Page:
Although Tamil is recognized as a Classical Language, Parliament has to enact laws to make Tamil and other languages already recognized as Classical Languages without any legal position except as bureaucratic orders. What entails in making Tamil a classical Language by the Center? What criteria determine a language and qualify it as a classical language? Linguists have expounded 11 conditions. They are:

1. Antiquity leadership
2. Special features or Characteristics tradition
3. Universality of intrinsic quality
4. Impartiality
5. Quality as a mother to other languages.
6. Exhibit qualities of culture, art and knowledge through experience
7. Readiness to dispense with influence of foreign languages
8. Rich literature
9. High thinking
10. Remarkable quality in expressing and participating in the arts and literature
11. A language theory.

It is disheartening to note that a government that bestowed classical language to Sanskrit that meets with only 7 of the 11 conditions according to linguists loathed recognizing Tamil as a classical language. Even today there are disruptive elements that are seeking ways and means to differ or deter the process.

Such disruptive forces during the British rule started the Asiatic Society in the then Madras city. Later the society was headquartered in Kolkotta that led to Sanskrit gaining importance. The Germans had close contact with the Asiatic Society. Max Muller proudly considered the Germans as of Aryan origin, translated the Vedas, and other Sanskrit works. Following Max Muller in the mid-1800s other German Scholars translated Kalidasa’s Shakuntala and other Sanskrit works.

Such writings attracted the German scholars more and more to the study of Sanskrit, and many of them began to hold Bharatiya culture in great esteem. Prof. Winternitz has described their reverence and enthusiasm in the following words:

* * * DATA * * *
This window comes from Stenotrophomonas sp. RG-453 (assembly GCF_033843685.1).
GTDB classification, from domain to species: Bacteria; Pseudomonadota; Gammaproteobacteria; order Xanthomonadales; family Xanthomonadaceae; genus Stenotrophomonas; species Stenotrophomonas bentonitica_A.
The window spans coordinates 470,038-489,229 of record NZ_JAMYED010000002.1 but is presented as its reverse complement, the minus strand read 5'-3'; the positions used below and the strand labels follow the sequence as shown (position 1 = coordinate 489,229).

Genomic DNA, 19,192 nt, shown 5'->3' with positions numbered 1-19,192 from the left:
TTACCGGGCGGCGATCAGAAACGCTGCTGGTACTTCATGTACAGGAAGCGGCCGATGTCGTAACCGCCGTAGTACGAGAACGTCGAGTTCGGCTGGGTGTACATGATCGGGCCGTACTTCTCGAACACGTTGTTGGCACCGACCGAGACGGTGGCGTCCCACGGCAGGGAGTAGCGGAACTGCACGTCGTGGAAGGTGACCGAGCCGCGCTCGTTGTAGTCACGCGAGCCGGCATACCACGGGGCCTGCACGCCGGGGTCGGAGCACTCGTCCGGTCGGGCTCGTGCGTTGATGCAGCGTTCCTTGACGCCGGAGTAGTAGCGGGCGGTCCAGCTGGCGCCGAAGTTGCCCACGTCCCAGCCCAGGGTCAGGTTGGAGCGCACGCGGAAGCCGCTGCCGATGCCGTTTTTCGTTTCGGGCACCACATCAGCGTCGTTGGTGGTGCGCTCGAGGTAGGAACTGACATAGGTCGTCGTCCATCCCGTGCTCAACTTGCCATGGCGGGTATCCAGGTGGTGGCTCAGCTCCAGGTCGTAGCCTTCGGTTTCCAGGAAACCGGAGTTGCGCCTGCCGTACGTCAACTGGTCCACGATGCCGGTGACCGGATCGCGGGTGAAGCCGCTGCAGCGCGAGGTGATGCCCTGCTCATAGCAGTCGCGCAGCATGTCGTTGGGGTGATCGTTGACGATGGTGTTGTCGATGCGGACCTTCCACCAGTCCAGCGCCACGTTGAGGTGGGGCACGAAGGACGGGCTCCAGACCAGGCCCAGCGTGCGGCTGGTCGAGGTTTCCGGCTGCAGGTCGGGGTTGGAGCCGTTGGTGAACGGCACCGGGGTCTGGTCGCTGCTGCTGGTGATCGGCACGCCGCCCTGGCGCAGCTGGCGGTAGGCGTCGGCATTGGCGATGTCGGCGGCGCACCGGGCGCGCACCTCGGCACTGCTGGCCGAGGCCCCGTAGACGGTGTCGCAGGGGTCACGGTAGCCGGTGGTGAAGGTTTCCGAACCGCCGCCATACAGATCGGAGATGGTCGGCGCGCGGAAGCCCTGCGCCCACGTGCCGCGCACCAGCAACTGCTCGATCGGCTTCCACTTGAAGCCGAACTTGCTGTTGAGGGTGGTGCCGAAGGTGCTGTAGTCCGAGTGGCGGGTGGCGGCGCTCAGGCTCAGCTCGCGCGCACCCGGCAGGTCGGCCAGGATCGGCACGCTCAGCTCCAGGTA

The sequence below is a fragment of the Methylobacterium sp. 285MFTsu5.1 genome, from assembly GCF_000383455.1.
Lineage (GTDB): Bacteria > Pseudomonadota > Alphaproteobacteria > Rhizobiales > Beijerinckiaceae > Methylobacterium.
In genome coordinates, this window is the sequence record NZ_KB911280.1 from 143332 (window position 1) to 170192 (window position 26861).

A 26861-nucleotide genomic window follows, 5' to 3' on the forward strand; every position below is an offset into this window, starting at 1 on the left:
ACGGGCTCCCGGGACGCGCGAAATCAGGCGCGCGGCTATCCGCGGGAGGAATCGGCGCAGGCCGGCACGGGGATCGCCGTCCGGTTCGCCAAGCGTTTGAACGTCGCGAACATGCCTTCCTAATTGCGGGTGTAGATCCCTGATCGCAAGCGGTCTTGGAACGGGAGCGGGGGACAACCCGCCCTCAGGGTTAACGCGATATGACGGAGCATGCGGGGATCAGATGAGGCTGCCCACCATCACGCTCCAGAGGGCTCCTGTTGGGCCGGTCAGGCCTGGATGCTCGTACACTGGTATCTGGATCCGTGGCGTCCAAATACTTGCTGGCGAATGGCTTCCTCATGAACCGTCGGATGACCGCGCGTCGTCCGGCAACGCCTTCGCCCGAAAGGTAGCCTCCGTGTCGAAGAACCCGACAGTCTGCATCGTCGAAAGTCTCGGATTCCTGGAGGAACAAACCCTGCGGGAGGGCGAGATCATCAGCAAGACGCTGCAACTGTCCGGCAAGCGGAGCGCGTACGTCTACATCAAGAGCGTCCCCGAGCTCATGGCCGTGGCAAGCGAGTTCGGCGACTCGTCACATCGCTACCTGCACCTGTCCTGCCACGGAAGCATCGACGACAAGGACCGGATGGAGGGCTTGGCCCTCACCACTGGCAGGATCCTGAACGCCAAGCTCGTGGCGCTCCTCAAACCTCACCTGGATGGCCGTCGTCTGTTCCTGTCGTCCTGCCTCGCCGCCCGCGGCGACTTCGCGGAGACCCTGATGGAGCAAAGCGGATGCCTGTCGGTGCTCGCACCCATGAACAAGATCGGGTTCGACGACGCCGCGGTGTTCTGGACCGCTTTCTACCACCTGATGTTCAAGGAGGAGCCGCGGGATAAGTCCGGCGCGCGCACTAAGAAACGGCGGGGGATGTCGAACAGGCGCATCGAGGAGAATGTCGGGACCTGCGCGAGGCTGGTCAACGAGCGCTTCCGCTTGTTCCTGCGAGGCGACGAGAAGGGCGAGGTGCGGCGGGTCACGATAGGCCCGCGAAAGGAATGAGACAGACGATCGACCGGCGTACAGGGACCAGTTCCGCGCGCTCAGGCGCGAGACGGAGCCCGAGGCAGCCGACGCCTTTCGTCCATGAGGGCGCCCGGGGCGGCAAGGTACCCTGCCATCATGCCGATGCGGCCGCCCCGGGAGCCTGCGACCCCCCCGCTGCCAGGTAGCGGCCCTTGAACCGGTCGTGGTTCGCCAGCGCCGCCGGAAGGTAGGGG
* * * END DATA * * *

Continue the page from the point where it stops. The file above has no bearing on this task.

"When Indian literature became first known in the West, people were inclined to ascribe a hoary age to every literature work hailing from India. They used to look upon India as something like the cradle of mankind, or at least of human civilisation." (Western Indologists by Dutt)

English and French translations of Sanskrit works added to the worldwide notion that Indian literature was only Sanskrit literature. It is under these circumstances the British Government announced Sanskrit as a classical language.

Although western savants such as FR. Beschi, a great lexicographer, grammarian, and poet also popularly known as Viramamunivar authored

“A Grammar of the High Dialect of the Tamil Language termed Shen-Tamil; to which is added an introduction to Tamil Poetry. By the Reverand Father, C. J. Beschi, Jesuit Missionary in the Kingdom of Madura. Translated from the original Latin by Benjamin Guy Babington. Printed at the College Press Madras. 1822.”

N. Kandaswamy, Honorary Secretary, The Tanjore Maharajah Serfoji’s Saraswathy Mahal Library, in his Preface to the 1971 reprint of the book wrote: “Though much in demand, the work has been out of print for more than a century and quarter.”

Naturally the western world was unaware of the existence of Tamil until Reverend Dr. Caldwell published “A Comparative Grammar of the Dravidian or South Indian Family of Languages. The London Times of 19th October 1891 wrote in part on Dr. Caldwell’s Life and Work as follows:

“His comparative grammar of the Dravidian group originally published in 1856 was a revelation to the Western philologers and it remains, in the form of a second edition in 1875, the standard authority on the subject without a rival or successor.”

“Tamil can readily dispense with the greater or whole of Sanskrit and by dispensing with it rises to a purer and more refined style whereas English cannot abandon its Latin without abandoning perspicuity.” (Dr. Caldwell)

Reverend Dr. G. U. Pope added a great service in expanding the orbit of international understanding of Tamil. Dr. Pope in the Preface to his book Thirukural wrote in part: